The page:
Latin America has some of the strictest anti-abortion laws in the world, with the region’s most liberal laws found in Argentina, Uruguay, Cuba, Guayana, and some parts of Mexico. Argentina legalised abortion on demand during the first 14 weeks of gestation in December.

“The movement for women’s rights is a global one, and after Argentina took that giant step, we took a small one in Ecuador with the court ruling in April on rape,” said Vera. “Nothing has ever been given to us, we women have had to fight for our rights.”

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Brexit: British Embassy launches survey on key issues affecting UK nationals in Spain | Brexit | International

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The British Embassy in Madrid has launched a survey aimed at finding out how UK nationals in Spain have been affected by key issues, in particular, the United Kingdom’s exit from the European Union, a process commonly known as Brexit.

The poll is for Britons who are full-time residents in Spain (not those with second homes) and are covered by the Brexit Withdrawal Agreement, i.e. they were officially registered in the country before December 31, 2020, when the so-called Transition Period came to an end.

Questions in the survey address issues such as access to healthcare and the uptake of the TIE residency cards, which were introduced as a replacement for green residency cards (either the credit-card size or the A4 sheet version, officially known as the Certificado de Registro de Ciudadano de la Unión).

As we approach a year since the end of the Transition Period, we really want to hear from you about the key issues…

Posted by Brits in Spain on Friday, September 17, 2021

The aim of the poll is to gather vital information on the experience of UK nationals living in Spain that will help the British Embassy provide feedback to Spanish authorities. The survey takes around 10 minutes to complete, and all answers are confidential.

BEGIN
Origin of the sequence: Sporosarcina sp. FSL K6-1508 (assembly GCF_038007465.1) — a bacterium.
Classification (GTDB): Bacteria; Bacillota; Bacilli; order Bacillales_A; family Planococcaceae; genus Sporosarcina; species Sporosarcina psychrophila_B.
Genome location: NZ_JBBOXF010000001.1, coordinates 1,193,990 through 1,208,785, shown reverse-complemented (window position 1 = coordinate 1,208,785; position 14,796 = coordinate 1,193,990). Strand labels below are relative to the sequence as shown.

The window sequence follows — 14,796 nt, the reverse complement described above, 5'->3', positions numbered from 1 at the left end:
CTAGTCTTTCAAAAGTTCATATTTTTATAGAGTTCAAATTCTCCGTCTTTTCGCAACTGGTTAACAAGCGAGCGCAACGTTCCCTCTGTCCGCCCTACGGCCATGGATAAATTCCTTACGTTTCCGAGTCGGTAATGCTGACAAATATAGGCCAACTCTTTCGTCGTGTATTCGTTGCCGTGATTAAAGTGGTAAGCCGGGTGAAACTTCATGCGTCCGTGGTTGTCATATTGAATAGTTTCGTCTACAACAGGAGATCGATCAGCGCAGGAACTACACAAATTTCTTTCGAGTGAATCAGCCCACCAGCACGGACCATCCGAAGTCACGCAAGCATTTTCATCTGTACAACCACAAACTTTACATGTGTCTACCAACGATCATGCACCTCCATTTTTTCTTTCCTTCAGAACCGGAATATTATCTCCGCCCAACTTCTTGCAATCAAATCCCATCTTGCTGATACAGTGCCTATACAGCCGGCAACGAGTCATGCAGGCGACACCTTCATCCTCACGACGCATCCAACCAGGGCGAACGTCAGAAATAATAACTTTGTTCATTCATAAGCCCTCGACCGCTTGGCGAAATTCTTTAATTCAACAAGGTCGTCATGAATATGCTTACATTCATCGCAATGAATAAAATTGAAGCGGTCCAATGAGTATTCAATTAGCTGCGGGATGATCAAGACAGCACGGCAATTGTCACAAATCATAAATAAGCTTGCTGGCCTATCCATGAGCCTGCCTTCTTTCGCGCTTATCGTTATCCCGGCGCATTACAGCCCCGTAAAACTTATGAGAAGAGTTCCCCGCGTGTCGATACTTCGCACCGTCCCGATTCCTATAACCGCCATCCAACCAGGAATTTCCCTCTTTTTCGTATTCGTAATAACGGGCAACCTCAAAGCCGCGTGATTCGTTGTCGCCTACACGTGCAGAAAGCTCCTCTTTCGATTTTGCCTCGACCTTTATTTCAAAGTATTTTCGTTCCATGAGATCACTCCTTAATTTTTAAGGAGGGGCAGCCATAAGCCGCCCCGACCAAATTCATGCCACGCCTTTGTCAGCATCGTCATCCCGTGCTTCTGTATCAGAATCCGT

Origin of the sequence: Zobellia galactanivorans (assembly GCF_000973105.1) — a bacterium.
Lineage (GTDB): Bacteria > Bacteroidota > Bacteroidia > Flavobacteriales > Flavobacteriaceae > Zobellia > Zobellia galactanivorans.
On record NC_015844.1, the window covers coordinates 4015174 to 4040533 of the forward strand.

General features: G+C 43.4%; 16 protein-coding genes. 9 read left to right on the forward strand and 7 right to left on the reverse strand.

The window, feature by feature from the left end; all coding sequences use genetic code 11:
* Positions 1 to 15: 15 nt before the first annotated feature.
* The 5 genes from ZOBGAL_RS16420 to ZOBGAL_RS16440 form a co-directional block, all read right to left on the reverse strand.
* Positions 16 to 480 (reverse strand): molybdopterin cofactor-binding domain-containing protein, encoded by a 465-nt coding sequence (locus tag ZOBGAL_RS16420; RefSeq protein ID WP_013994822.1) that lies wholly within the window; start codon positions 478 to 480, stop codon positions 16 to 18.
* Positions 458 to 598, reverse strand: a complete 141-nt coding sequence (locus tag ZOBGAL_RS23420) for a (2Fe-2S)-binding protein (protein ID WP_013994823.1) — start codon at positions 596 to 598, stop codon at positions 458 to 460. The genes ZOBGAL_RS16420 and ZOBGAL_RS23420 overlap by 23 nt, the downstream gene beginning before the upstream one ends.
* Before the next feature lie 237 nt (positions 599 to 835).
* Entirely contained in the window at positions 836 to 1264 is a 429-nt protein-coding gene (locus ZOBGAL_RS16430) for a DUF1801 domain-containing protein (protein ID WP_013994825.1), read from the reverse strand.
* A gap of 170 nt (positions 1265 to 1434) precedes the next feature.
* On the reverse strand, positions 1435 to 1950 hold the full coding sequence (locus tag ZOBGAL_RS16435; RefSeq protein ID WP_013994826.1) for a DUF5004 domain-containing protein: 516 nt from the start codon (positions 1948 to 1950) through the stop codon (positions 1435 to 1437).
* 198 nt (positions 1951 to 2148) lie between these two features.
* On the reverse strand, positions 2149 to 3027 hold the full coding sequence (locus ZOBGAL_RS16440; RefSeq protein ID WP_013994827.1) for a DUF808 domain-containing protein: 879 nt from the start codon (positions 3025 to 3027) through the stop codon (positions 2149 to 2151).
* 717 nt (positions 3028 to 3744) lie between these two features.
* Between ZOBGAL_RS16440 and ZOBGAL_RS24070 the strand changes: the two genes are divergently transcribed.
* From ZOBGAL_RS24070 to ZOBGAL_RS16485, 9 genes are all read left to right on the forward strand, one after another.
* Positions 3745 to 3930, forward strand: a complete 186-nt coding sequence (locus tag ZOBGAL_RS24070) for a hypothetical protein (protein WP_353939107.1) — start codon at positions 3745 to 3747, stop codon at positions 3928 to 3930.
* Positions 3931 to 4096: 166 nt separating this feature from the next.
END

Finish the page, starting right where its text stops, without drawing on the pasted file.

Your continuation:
Have you heard our Spanish news podcast ¿Qué? Each week we try to explain the curious, the under-reported and sometimes simply bizarre news stories that are often in the headlines in Spain.



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‘The challenge for us now is drought, not war’: livelihoods of millions of Afghans at risk | Global development

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The war in Afghanistan might be over but farmers in Kandahar’s Arghandab valley face a new enemy: drought.

It has hardly rained for two years, a drought so severe that some farmers are questioning how much longer they can live off the land.

Mohammed Rahim, 30, grew up working on a farm along with his father and grandfather in the Arghandab district of Afghanistan’s southern province. Famous for its fruit and vegetables, the area is known as the bread basket of Kandahar.

Like most in the valley, Rahim’s family relies solely on farming. “The fighting has just stopped. Peace has returned,” Rahim says. “But now we face another war: drought.

“Now we have to dig deep to pump water out of the land. It has been two years, there has been little rain and we have a drought here. I don’t know if our coming generations can rely on farming the way our ancestors used to do.”